Basic Beef Stew

10-12
Servings
20-25m
Prep Time
1h
Cook Time
1h 20m
Ready In


"Every cook starts with a basic recipe and then adjusts quantities and varies ingredients to suit individual tastes. Some learn that basic recipe from family members, and some learn from cookbooks and cooking sites. This is just a basic process that I learned from a variety of sources, and it can easily be modified to make it a "family recipe" to hand down to future cooks as their heritage."

Original recipe yields 10-12 servings
OK

Nutritional

  • Serving Size: 1 (159.7 g)
  • Calories 271.3
  • Total Fat - 22.8 g
  • Saturated Fat - 10.9 g
  • Cholesterol - 189.6 mg
  • Sodium - 180.4 mg
  • Total Carbohydrate - 1.8 g
  • Dietary Fiber - 0.3 g
  • Sugars - 0.8 g
  • Protein - 13.9 g
  • Calcium - 448.1 mg
  • Iron - 5.2 mg
  • Vitamin C - 1.4 mg
  • Thiamin - 0.1 mg

Step 1

Brown the beef over medium high heat in a small amount of oil or fat on the stove top -- in batches if necessary. You just want to brown the meat, to add a depth of flavor, so make sure there is room in the pan to keep the pieces separate. As the pieces brown, remove them to an oven proof dish or dutch oven.

Step 2

Deglaze the pan with a bit of seasoned liquid (beef broth is most common and you can control the salt by using low or no sodium broth), scraping all the browned bits up to add to the stew. Add the pan juices and the remaining broth to the browned beef, and stir in your seasonings (chopped onions and celery -- sauteed or not, garlic, black pepper, etc., but wait on the salt until later.) The liquid should cover the meat, so add additional broth or water if necessary. Bring it to a shimmering simmer, cover the pan tightly,and put it in the oven.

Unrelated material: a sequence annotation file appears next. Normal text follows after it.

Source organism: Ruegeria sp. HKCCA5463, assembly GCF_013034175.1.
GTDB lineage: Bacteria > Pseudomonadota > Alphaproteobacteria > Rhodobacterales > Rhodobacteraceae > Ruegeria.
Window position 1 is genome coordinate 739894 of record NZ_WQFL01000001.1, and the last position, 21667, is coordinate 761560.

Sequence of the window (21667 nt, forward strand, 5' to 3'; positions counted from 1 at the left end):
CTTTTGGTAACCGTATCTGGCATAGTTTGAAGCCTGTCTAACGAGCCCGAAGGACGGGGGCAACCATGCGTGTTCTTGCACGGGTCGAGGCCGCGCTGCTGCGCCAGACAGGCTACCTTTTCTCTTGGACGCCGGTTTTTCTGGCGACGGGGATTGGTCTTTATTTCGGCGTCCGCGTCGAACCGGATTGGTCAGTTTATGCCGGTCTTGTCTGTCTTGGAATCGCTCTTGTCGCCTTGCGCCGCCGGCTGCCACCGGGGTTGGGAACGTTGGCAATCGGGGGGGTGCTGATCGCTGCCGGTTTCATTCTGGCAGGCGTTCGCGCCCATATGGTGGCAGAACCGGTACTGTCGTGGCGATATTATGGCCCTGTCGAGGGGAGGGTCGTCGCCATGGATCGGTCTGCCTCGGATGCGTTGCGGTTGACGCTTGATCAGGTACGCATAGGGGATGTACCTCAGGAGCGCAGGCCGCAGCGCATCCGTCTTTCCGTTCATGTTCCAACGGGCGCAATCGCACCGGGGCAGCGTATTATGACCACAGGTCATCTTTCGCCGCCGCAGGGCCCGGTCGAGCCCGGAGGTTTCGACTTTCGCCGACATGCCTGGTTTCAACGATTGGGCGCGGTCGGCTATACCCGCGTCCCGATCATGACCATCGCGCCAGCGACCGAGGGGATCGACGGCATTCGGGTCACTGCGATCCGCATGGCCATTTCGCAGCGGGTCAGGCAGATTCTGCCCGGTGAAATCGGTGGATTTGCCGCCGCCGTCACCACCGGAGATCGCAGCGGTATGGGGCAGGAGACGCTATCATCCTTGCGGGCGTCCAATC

Step 3

Bake it on a medium-low oven setting (325*) for two or three hours. The time will depend on the amount of beef in the pot. About 30-45 minutes before you want to serve it, add your vegetables -- potatoes, carrots, pearl onions -- and check the broth for flavor. Add liquid if necessary. This is also the time to add salt to your taste. Continue cooking it all for 30 minutes and test the vegetables to see if they are done. If not, add more oven time in 10-15 minute intervals, testing until the vegetables are done to your taste.

Step 4

The cuts of meat we favor are chuck (with visible fat pockets removed) and sirloin. Chuck has more beef flavor, but will need longer to cook and may still have some chewiness. Sirloin has less fat and may need the beef flavor enhanced with granules or crushed bouillon cubes.

Step 5

Some cooks also dust the meat with seasoned flour before they brown the meat to add to the juices in a gravy like broth as the meat cooks, but you can add a slurry of flour and water or cornstarch and water after the meat is cooked and get the same or better results. Just combine the slurry ingredients, stir it into the meat juices in the pan, and cook to thicken.

Step 6

Please check any reviews for variations and modifications. Some of my favorite recipes are a combination of ideas from other cooks.

Tips & Variations


No special items needed.

Related

Gerry

Flavourful,tender, rich and delicious! The aroma alone rates top stars as do the excellent instructions.The aroma was such I'm sure the neighbours knew we were having one great supper. Thank you for sharing a recipe that has gone into my family cookbook.

review by:
(2 Nov 2011)